In the Firm Foundation, April 9, 1974, an editorial appeared entitled, "The Church In Alabama." Reading the article might lead one to believe that the "church in Alabama" is centered on the campus- of Alabama Christian College, since it is that human institution with which the article is really interested and the Lord's body in Alabama is scarcely mentioned.
There is more said about the "church in Alabama" in the third paragraph than anywhere else in the article. It is here that the statement is made: "It is really hard to grasp the change in the church in Alabama in the last decade." To this statement, those who have been familiar with the changes in the church in Alabama (and elsewhere) would give a hearty "Amen!"
Within the last decade:
1. We have seen changes in the attitudes of those with whom we once had fellowship. Where there was once peace and unity, there is now bitterness and division because those who insisted on their pet projects and institutions were willing to divide the body of Christ over what they termed "incidentals" and "expediencies."
2. We have seen brethren who once insisted on a "thus saith the Lord" and demanded "book, chapter, and verse" change to the persuasion that "there is no pattern" and "we do many things for which we have no authority."
3. We have seen those who ten years ago, or even five years ago, preached that the Lord's church raised funds only by a first day of the week contribution (I Cor. 16:1-2) and criticized the denominations for their bazaars and pie suppers. Now, some of these brethren have opened their kindergartens, day nurseries, and week-end resorts, selling such services to those interested in buying them.
4. Many who at one time insisted that Ephesians 5:19 and Colossians 3:16 authorized only congregational singing have changed. Many Alabama churches (and churches elsewhere), as the denominations round about them, have their choirs (or "choruses" as some prefer to call them).
The list could go on we are sure, but these are examples of the truthfulness of the statement quoted, that some Alabama churches have changed, a change which the editor accurately characterizes as being "...really hard to grasp ......
But what is the great change that Brother Lemmons has so elatedly noted within Alabama churches? Our brother says: "It 'is really hard to grasp the change in the church in Alabama in the last decade. There are some 500 churches in the state, and where they once were almost totally anti-Christian education (Emph. mine, CTM), today Christians are supporting such schools as Mars Hill and Alabama Christian well."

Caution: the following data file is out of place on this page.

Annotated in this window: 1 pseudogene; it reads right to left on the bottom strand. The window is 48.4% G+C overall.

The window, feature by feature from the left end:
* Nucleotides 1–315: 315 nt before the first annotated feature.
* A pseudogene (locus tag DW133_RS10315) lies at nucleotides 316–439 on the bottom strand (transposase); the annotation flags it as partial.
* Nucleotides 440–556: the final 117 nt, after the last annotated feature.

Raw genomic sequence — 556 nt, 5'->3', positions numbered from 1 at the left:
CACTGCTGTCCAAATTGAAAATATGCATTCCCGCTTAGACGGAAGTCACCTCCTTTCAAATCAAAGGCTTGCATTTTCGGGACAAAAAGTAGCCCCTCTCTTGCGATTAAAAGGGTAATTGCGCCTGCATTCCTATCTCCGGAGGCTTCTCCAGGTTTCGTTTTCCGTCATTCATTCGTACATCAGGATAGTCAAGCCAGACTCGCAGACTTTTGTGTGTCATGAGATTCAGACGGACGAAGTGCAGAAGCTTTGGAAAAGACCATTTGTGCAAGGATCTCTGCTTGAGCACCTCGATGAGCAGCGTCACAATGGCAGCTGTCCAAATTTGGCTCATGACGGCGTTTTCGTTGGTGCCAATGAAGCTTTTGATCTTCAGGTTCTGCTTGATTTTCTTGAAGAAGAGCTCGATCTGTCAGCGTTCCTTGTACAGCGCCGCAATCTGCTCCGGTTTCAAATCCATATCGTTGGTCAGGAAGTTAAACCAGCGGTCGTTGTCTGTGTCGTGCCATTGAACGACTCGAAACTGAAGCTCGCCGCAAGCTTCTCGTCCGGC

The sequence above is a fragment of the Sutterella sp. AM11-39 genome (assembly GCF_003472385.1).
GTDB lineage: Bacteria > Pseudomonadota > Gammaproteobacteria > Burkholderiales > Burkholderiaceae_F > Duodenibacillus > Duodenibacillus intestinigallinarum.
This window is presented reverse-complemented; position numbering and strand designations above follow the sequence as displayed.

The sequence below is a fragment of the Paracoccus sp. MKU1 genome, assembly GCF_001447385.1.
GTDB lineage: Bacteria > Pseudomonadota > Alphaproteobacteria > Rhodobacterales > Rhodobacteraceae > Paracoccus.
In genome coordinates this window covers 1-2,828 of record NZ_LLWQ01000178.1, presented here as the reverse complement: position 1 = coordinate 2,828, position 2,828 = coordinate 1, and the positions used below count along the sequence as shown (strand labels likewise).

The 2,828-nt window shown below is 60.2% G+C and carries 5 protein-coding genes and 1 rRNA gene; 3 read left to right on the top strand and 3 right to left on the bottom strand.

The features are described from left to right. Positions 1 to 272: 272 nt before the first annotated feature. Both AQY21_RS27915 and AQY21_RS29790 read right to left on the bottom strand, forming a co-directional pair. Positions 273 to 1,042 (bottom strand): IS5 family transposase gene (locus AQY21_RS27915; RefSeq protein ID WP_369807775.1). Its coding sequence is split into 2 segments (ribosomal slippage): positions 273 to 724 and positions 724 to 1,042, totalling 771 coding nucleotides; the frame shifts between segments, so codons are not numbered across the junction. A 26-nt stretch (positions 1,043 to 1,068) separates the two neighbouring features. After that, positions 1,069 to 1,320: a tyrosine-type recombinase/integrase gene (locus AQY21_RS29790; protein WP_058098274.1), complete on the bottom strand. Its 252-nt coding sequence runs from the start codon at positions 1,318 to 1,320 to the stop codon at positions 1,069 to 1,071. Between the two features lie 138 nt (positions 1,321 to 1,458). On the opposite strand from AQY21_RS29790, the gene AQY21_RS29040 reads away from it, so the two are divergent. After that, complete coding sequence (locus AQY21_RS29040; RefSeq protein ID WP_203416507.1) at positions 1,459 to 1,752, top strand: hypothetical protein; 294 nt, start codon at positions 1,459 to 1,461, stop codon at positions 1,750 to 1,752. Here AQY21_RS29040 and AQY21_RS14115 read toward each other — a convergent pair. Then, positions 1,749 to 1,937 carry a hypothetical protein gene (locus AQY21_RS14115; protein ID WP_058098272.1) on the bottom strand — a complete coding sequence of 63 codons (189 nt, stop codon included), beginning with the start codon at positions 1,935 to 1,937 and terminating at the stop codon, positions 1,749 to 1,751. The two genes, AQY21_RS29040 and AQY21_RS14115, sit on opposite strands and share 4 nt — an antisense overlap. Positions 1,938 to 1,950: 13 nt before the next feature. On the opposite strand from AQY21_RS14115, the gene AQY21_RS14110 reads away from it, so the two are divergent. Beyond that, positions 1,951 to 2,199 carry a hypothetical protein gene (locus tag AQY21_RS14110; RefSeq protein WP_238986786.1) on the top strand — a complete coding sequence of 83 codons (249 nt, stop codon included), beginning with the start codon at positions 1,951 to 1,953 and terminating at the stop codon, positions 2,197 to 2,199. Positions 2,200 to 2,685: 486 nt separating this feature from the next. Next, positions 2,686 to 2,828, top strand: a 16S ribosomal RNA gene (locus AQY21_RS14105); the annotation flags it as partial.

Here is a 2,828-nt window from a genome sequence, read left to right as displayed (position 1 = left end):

What awful ogres those people in Alabama must have been until recently! Imagine - being "anti-Christian education"! What is the evidence of the change to being for "Christian education"? According to Brother Lemmonsi it is that ". . .today Christians are supporting such schools as Mars Hill and Alabama Christian well." That seems to imply that if you 'do not support these two man-made organizations, you are anti-Christian education! It makes no difference if you cannot see what English, math, science, or physical education have to do with "Christian education.. A congregation of humble Christians might be hard working and dedicated in the task of "edifying itself in love" (Eph. 4:16). It may have the most thorough system of educating every age group within the church in the ways of righteousness. Yet if it refuses to turn over a part of its work and funds to a school by men, it is "anti-Christian education."
While the sweeping statement that churches in Alabama were once almost "totally anti-Christian education" is an unfounded misrepresentation, it is true that there has been a great change in the beliefs of many of the digressive brethren, in Alabama in regard to church support of colleges. Just a few years ago, when promoters of brotherhood children's homes were asked why the church could support such benevolent institutions but not the colleges, the answer given was that the church is its own missionary and edification society, but not its own benevolent society. "It is really hard to grasp the change. . ." Since many of those who made such a contention now have changed, does that mean that the church is no longer capable of functioning in edification? Of course the church is still its own "edification society" just as it always has been. I suspect that the change came when those who had been prejudicially calling others "anti-orphan" began to be called "anti-Christian education" and found it more pleasant to switch than fight.
Later in the article, the editor states, "As one learns new truth, and as times change, it is not 'liberal' in a bad sense to stay up with the times and honest to whatever new truth we learn along the way."
Perhaps church support of schools and colleges is found within this "new truth" our brother seems to have come across. It certainly is not found in the truth of God's word which is not new but was revealed and recorded several centuries ayo. it has everything we need "pertaining to life and, godliness" and leaves us "throughly furnished unto every good work" (2 Peter 1:3; 2 Timothy 3:16-17).
Surely, all of us can agree that "It is really hard to grasp the change in the church in Alabama (and throughout the nation) in the last decade." We can commend the honesty of at least one of the brethren for admitting that such a change has taken place. If more of our erring brethren would recognize this, perhaps it would be a beginning for their return to the "old paths."
Truth Magazine, XVIII:37, p. 7-8